- Your current financial situation is only one part of your public pension decision.
Think about your retirement goals and plans, the lifestyle you want and the places you would like to visit or live.
- If you need the money right away - maybe to deal with your bills or debts, consider taking your public pensions early. If you don't need the money now - because you are still working, have savings or other sources of income, consider delaying your public pensions.
Each month that you delay increases your monthly payments for life.
- People who qualify for the Guaranteed Income Supplement (GIS) should not wait to apply past age 65.
If you qualify for the Old Age Security (OAS) pension and have low income, you may also get the GIS. You cannot receive the GIS if you are delaying your OAS pension. You may also consider taking your Canada Pension Plan (CPP) retirement pension early.
- You don't need to stop working to start collecting your public pensions.
The OAS and CPP programs have two different pensions. You can start them at different times. The timing of your pensions may also be different than your spouse or common-law partner.
You should consider all parts of your life for the next decades, including your health, finances and what you are planning to do in retirement. Depending on your retirement goals and personal circumstances, you may choose to retire and collect pensions earlier, even if it means having less money on a monthly basis.
The tips below may help you get a higher retirement income from public pensions, but the decisions are yours.
Rules of thumb for the CPP retirement pension
The CPP lets you choose when to start your retirement pension, and each month you delay increases your monthly amount. The highest monthly amount you can receive happens at age 70, after which there is no benefit to waiting. If you need money sooner, you can start collecting your pension as early as age 60, but with a permanent reduction.
While starting early may give you more money now, it means less CPP over your lifetime for most Canadians. In fact, for some it could mean leaving $100,000 on the table over their lifetime. Your pension will also be adjusted for inflation. This means it will reflect the most current cost of living.
You may want to consider starting your CPP retirement pension earlier if:
- you have major health risks, suffer from a serious illness or disability, but don't qualify for the CPP Disability Pension or Post-Retirement Disability Benefit
- you have reasons to believe that you will have a much shorter life than the average Canadian (and remember, Canadians generally underestimate their longevity)
- you have low or no income and need money now to help cover your basic needs
- you have little or no retirement savings to delay your pensions
- you provide full-time unpaid care to a family member or a loved one, and money is needed now to cover your basic needs
- you would like to use the funds to help pay down debts
- you have plans for your retirement - travel, renovations, etc. - and could use the money now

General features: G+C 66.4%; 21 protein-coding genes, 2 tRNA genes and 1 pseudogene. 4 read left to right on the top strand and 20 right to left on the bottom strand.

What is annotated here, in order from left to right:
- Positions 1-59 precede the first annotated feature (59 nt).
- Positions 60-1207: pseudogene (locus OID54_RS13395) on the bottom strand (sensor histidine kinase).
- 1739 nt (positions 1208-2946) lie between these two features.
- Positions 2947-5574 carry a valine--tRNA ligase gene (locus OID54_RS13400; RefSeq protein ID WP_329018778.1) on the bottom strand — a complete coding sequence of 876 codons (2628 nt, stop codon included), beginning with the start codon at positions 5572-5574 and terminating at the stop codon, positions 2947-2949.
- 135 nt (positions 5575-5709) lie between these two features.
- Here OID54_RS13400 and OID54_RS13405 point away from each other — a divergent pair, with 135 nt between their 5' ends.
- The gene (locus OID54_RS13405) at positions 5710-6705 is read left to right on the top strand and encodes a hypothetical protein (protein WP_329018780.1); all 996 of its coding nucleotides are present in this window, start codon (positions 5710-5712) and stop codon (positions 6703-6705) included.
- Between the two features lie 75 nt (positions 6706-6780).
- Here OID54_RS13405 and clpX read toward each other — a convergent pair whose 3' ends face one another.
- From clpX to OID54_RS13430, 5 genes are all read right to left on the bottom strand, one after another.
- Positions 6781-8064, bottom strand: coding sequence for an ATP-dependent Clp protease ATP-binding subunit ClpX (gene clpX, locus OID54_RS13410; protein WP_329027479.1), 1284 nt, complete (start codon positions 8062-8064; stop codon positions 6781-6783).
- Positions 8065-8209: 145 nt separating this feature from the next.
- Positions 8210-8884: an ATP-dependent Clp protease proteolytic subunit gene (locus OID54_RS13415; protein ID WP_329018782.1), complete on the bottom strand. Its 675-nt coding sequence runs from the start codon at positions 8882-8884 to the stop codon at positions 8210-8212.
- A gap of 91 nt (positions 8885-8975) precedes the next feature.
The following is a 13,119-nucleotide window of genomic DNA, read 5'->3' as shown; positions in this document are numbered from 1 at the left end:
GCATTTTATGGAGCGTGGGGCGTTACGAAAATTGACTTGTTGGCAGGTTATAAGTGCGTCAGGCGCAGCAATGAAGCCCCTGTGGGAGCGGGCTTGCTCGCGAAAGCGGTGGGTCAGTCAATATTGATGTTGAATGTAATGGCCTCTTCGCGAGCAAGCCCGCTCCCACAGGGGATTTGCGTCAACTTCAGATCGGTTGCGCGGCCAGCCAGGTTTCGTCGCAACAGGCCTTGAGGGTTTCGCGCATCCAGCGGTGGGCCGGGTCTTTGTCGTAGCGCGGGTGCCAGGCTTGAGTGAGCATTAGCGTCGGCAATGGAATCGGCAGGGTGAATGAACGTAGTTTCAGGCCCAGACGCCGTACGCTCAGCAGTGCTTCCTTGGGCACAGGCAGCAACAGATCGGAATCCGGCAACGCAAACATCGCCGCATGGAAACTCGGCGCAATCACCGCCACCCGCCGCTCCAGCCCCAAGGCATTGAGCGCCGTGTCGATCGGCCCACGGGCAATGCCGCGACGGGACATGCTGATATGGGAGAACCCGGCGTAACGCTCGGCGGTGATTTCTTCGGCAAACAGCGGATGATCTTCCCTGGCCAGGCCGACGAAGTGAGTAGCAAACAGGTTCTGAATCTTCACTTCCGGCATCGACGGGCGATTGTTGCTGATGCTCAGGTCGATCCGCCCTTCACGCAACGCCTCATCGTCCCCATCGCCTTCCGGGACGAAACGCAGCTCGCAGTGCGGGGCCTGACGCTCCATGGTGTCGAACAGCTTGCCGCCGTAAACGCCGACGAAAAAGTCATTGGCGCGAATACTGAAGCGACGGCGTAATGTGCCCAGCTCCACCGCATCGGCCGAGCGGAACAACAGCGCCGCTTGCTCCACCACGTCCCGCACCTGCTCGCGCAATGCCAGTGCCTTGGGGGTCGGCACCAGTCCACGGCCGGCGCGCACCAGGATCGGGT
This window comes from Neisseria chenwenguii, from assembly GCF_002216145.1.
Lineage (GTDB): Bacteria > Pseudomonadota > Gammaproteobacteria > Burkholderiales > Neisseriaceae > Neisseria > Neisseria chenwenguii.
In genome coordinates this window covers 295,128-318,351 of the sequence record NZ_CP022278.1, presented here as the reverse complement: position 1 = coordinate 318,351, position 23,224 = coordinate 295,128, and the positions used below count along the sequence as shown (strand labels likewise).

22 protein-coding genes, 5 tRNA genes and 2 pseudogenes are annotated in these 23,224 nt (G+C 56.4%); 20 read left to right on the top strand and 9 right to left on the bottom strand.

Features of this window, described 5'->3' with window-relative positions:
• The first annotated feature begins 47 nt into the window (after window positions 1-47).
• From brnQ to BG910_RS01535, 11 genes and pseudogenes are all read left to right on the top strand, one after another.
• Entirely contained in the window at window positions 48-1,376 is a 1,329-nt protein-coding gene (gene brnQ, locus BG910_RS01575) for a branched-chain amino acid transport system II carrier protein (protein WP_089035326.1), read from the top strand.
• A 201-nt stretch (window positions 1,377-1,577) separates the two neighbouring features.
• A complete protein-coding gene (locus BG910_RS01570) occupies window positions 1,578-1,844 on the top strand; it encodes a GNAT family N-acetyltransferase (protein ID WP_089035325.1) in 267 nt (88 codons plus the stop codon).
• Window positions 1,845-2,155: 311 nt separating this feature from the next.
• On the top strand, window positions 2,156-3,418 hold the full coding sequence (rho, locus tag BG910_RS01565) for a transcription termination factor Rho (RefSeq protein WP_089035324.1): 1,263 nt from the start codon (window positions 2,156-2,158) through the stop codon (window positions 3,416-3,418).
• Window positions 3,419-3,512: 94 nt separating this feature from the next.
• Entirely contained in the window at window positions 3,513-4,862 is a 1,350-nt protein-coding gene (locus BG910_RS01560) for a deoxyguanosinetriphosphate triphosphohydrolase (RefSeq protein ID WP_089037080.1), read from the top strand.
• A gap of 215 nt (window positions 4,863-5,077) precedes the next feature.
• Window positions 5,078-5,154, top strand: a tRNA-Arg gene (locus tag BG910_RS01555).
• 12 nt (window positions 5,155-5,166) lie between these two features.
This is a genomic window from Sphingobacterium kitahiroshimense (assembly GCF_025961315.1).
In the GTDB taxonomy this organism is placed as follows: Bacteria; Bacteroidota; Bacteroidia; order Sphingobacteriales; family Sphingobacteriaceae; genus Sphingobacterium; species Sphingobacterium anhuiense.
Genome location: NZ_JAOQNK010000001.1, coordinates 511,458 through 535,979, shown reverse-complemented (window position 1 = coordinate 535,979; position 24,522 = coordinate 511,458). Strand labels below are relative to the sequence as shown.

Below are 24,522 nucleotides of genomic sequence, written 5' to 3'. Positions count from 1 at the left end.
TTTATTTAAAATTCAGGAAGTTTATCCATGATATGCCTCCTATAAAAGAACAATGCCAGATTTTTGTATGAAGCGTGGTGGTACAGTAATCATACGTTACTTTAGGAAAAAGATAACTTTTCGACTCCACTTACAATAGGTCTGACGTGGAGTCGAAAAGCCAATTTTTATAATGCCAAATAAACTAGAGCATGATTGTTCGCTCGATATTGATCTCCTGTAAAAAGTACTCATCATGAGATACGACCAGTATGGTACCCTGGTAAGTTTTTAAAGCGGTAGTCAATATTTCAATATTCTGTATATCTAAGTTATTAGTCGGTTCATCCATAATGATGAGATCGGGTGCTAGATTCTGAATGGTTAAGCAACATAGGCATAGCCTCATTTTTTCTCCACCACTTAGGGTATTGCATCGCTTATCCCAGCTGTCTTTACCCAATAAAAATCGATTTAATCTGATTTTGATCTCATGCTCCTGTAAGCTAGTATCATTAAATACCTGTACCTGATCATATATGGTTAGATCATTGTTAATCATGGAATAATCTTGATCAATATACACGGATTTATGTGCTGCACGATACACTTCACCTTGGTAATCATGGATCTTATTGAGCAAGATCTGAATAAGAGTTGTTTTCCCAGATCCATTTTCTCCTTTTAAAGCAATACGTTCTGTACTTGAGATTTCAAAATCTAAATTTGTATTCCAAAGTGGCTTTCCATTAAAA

- you have very high income in retirement and the CPP retirement pension amount will not have a major impact on your financial plan
You may want to consider starting your CPP retirement pension later if:
- you are in good health and expect a long, healthy retirement
- you continue to work, and your salary is enough to cover your needs
- you continue to work and want to cover the time of low contributions to the CPP when you were either in school or working outside of Canada, or changing your career
- you can support your current lifestyle by using your retirement savings and don't need to collect your CPP retirement pension now
- you lived and worked in Canada for less than 40 years
- you are divorced and had to split some pension credits with your former spouse or common-law partner
- you want to reduce your risk of outliving your retirement savings
- you want to increase your monthly and lifetime CPP retirement pension amount
Rules of thumb for the OAS pension
You can start collecting your Old Age Security (OAS) pension at age 65 or you can choose to delay up to age 70.
You may want to consider starting your OAS pension earlier if:
- you qualify for the Guaranteed Income Supplement (GIS). If you qualify for the OAS pension and have low income, you may also get the GIS. People who qualify for the GIS should not wait to apply past age 65. You cannot receive the GIS if you are delaying your OAS pension
- you believe that you may have a shorter life than the average Canadian
- you're unable to work or choose not to work past age 65
Smart tip: The GIS Earnings Exemption helps people keep more of their GIS payments while working. If you are employed or self-employed, it provides a full exemption on up to $5,000 of annual earnings. It also provides a 50% exemption on the next $10,000 of earnings. This means that low-income people on GIS who work can keep more of their benefits.
Learn more about the GIS.
You may want to consider starting your OAS pension later if:
- you don't qualify for the GIS
- you feel comfortable with your income in retirement
- you plan to continue working for a few years
- you believe that you will live longer than the average Canadian
Main sources of retirement income
See the different types of retirement income you could have. Look at your current income sources and find potential gaps.
Planning to save for retirement
Learn about how the income you'll need in retirement will change. Your financial needs, and considerations will also change.
Going from work to retirement
You can choose different ways to go from work to retirement. Retiring from work and starting your public pensions are two different things.
Deciding when to start your public pensions
Flexible public pensions offer choices for retirement. Learn how to choose and what to consider.